Reddit user CrazyGiaky noticed something interesting about the flickering lights in Half-Life Alyx. When compared next to flickering lights in the original Half-Life game, the two seemed to sync up. It seemed like Valve was still using the same bit of code to control these lights 22 years later. And that’s exactly what’s going on!
Modern video games are often built on top of old code and data because games are hard to make and sometimes if it ain’t broke, they don’t fix it. So it’s not surprising that Valve is still using code from 1998’s Half-Life to control the flickering lights in 2020's Half-Life Alyx. What’s actually surprising is just how old this code is!
Another Reddit user, Lazermaniac, provided a detailed explanation of what’s going on with these flickering lights, explaining that lighting in Valve games hasn’t changed much over the last two decades.
“From what I can see, the effect is handled by assigning a string of letters that indicates the sequence of brightness changes, with a being fully dark and z being fully bright,” explained Lazermaniac. “The fluorescent flicker effect is defined by the string “mmamammmmammamamaaamammma” [with] “m” being the default brightness setting without any changes.”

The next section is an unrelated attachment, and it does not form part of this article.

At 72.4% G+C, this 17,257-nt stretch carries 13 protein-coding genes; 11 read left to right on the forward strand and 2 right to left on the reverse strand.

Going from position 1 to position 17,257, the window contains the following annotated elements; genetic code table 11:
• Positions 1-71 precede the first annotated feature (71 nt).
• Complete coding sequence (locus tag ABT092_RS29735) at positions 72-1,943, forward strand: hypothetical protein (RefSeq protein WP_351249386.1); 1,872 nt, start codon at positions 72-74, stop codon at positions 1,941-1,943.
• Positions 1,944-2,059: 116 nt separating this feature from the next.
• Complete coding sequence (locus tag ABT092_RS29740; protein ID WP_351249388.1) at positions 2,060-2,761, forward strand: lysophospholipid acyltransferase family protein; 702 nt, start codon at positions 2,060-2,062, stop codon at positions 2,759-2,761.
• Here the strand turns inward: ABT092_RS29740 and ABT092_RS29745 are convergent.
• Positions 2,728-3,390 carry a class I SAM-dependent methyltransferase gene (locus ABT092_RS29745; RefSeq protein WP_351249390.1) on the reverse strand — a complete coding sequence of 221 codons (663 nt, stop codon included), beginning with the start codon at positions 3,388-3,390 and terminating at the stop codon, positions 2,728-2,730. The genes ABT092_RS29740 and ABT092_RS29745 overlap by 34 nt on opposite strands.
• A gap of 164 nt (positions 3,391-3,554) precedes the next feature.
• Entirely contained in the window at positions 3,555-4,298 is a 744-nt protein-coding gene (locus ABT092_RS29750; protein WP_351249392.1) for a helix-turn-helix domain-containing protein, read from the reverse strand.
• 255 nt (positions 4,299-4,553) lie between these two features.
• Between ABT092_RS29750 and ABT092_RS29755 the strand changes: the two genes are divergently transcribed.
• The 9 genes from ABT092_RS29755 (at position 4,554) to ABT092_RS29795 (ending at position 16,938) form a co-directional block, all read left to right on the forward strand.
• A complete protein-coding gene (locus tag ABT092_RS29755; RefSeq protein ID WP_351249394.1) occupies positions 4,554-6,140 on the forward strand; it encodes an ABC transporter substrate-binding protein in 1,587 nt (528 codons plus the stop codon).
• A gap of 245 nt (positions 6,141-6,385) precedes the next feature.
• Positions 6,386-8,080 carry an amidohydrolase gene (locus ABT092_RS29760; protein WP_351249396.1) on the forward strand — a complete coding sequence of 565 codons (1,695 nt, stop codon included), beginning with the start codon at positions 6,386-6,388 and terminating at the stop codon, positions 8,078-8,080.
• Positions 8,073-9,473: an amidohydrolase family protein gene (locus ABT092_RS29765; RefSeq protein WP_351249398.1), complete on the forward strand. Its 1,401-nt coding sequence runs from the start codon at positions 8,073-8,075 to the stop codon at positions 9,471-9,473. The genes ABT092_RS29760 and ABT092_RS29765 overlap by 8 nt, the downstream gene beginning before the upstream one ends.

What’s wild is that this flickering pattern can be found in not only Valve titles, but in Quake. That’s because Half-Life was built off a heavily modified version of the original Quake engine. So it’s very likely that long and random string of Ms and As that controls when a light should flicker was written over 20 years ago by John Carmack himself. And because Valve’s original Half-Life 1 engine (Goldsrc) and later Source, used to power all Valve since Half-Life 2, contain bits of old Quake code still, these flickering lights sync up perfectly.”
“It kinda blows my mind to think that single string of letters defined lighting effects in my favorite games for almost 25 years now,” said Lazermaniac on Reddit. And I have to agree with them. It’s a strange little thing that I never noticed before, but now I’ll be staring at the flickering lights whenever I play games like Portal 2 or Half-Life, wondering how many more games they’ll be around to greet me in.